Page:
close colleague recently described a conversation about hierarchy in medical education in a meeting he had with the medical school’s curriculum committee. He was surprised when the committee reacted with skepticism to the notion that he interacts with medical students on a first name basis.
Medical hierarchy has its origins at the turn of the 20th century, when the center of medical education transitioned from apprenticeships to hospitals.(1) The ‘good ingredients’ of the apprenticeship model—mentoring, coordination, and constant observation between teacher and learner—were replaced by a hierarchy with each rank subject to the authority of the next level up.(2)
Today, learners work with numerous health professionals on a day-to-day basis and are required to understand and implement instructions following different ‘rules’ from each of their ‘bosses.’
My fondest training experiences were, in fact, apprenticeships. In medical school, I spent several dedicated weeks on family practice and surgery rotations partnered with community-based solo practitioners. The surgeon I worked with occasionally ‘pimpedThe term pimping comes from the German pumpfrage. It refers to an attending physician’s practice of rapidly asking a trainee a series of questions until the student fails to answer correctly.’ me, but he never did so in the OR, only when we drove together from place to place. It was OK if I didn’t know the answer to his repeated questions, because we both knew I would go home and try to figure it out. As a learner, I was psychologically safe.
As a pediatric resident, I was equally fortunate to have a unique ‘continuity clinic’ experience. As one of few residents with a car in Boston I was assigned to a preceptor in Andover, nearly 45 minutes away. I looked forward to my weekly time in Andover. Sometimes I would join my preceptor for lunch at her house.
Once I shared with her that, after a busy night shift, I made the drive to Andover, and on my way home, I fell asleep at a stop light. I only jerked awake when my foot fell off the brake. She responded with concern and insisted I never let this happen again. “It is okay, Michelle, if you miss clinic once and awhile,” she said. “You can’t help your patients if you’re dead.” As a teacher, she was preoccupied with the causes of failure (including when we were too tired to provide care), and she wanted to make sure I was too. We had barrier-less communication.
The medical hierarchy of hospital-based training has endured despite radical changes in the complexity of healthcare, rapid advances in science and technology, and a changing workforce. Today, learners work with numerous health professionals on a day-to-day basis and are required to understand and implement instructions following different ‘rules’ from each of their ‘bosses.’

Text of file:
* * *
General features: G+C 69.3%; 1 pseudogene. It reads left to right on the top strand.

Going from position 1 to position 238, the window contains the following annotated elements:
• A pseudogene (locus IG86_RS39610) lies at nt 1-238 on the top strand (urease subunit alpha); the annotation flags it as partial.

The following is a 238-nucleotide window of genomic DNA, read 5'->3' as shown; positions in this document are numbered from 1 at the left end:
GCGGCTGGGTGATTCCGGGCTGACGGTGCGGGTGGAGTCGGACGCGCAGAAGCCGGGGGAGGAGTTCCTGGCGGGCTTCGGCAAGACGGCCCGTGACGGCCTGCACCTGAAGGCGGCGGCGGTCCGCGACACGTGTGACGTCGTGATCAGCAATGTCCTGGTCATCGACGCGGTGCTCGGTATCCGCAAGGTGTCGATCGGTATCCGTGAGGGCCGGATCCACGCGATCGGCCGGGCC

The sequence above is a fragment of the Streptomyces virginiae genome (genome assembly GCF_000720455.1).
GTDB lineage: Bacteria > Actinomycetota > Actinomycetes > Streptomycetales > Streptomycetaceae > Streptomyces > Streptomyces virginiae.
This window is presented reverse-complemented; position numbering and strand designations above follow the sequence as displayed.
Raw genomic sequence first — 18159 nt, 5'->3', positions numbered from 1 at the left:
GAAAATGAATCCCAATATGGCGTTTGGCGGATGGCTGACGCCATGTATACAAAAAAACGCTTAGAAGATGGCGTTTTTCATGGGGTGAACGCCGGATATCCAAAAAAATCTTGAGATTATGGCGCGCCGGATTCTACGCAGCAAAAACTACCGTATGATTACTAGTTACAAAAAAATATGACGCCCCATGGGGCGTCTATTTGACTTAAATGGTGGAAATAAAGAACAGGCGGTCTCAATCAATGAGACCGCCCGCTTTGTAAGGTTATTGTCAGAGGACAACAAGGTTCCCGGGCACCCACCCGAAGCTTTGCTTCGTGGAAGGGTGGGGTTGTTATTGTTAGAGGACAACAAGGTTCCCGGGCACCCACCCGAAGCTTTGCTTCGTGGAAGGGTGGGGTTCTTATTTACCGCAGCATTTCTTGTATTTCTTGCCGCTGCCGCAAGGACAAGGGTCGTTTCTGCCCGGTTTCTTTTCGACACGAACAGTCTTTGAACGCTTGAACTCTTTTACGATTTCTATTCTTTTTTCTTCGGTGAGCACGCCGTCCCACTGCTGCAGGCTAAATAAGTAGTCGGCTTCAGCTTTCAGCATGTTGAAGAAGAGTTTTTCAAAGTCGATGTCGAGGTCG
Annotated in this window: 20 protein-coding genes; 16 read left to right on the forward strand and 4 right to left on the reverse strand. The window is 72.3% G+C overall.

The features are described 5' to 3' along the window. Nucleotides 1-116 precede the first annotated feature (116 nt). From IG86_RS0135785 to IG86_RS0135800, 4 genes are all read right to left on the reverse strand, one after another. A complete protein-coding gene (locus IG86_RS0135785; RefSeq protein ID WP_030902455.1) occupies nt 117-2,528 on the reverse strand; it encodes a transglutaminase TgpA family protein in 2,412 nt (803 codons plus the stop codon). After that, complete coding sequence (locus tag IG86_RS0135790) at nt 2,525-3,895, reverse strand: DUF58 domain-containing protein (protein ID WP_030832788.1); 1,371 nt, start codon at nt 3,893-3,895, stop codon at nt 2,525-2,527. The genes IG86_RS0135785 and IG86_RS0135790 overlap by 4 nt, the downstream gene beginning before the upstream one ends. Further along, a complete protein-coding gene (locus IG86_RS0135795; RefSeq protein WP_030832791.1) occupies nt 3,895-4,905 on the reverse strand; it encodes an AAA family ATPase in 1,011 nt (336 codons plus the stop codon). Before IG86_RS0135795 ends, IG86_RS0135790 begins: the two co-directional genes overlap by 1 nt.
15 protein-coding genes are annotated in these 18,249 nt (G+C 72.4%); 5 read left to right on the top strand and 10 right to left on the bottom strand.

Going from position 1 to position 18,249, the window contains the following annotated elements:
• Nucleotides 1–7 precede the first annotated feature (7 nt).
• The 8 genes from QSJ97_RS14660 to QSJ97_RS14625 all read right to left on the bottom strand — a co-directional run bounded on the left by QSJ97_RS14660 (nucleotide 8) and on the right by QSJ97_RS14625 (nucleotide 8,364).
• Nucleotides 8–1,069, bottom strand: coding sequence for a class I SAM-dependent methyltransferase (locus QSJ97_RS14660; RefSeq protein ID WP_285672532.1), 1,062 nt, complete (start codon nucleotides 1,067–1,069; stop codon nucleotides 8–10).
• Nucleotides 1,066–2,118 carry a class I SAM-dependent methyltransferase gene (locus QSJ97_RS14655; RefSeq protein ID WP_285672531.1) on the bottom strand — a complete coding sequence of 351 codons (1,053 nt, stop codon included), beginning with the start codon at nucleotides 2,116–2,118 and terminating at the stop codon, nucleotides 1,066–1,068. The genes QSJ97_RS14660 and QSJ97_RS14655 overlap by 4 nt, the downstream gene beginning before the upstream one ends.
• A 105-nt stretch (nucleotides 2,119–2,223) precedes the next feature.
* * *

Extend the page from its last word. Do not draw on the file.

The result is inadequate communication, fragmented supervision, and feelings of shame and disillusionment for subordinates,(2) some of whom may avoid revealing their uncertainty when faced with complex patient management issues for fear of appearing inadequate or being the object of a supervisor’s anger.(3,4,5) It is not at all surprising that, as evidence mounts linking patient safety to the quality of training,(6) that the medical hierarchy has come under increased scrutiny.(3)
My apprenticeship experiences were not the norm, nor were they the bulk of my training. Eventually, I succumbed to the tradition and torment of the medical hierarchy, emulating the "command and control" leadership style I had experienced as a trainee.(7)
Not long ago, a gentle, humble colleague came to me. “Michelle, this is really hard to say,” he said. “I heard from a few residents that you have such high standards they are afraid to talk to you. A couple even said you made them cry.” The feedback wasn't a shock, but I wish it had come sooner. It took a personal struggle with burnout to become more self-aware. My achievement orientation and deep committment to patients and families were sometimes at odds with how I functioned in teams, as a leader, and as a teacher.
The time has come to break with tradition. I want to be the kind of leader who can simultaneously guide patients and families through the trials of illness while shepherding trainees on a path of personal discovery and learning in medicine.
The time has come to break with tradition. I want to be the kind of leader who can simultaneously guide patients and families through the trials of illness while shepherding trainees on a path of personal discovery and learning in medicine. As I emerge on the other side of burnout, I now view burnout as a potential cause when a learner is having performance issues. When we sit down to talk, I take the first opportunity I have to flatten the hierarchy. “Please,” I say. “Call me Michelle.”
- Starr P. The social transformation of American medicine. New York: Basic Books, 1982.
- Walton MM. Hierarchies: the Berlin Wall of patient safety. Qual Saf Health Care. 2006;15(4):229–230.
- Crowe, Sophie, Nicholas Clarke, and Ruairi Brugha. "‘You do not cross them’: Hierarchy and emotion in doctors' narratives of power relations in specialist training." Social Science & Medicine 186 (2017): 70-77.
- Chen, P. "The bullying culture of medical school." New York Times (2012).
- Lempp, Heidi. "Medical-school culture." Handbook of the sociology of medical education. Routledge, 2009. 85-102.
- Feinstein A R. System, supervision, standards and the epidemic of negligent medical errors. Arch Intern Med 19971571285–1289.
- Stoller JK. The clinician as leader: Why, how, and when. Ann ATS (2017):14(11):122-1626.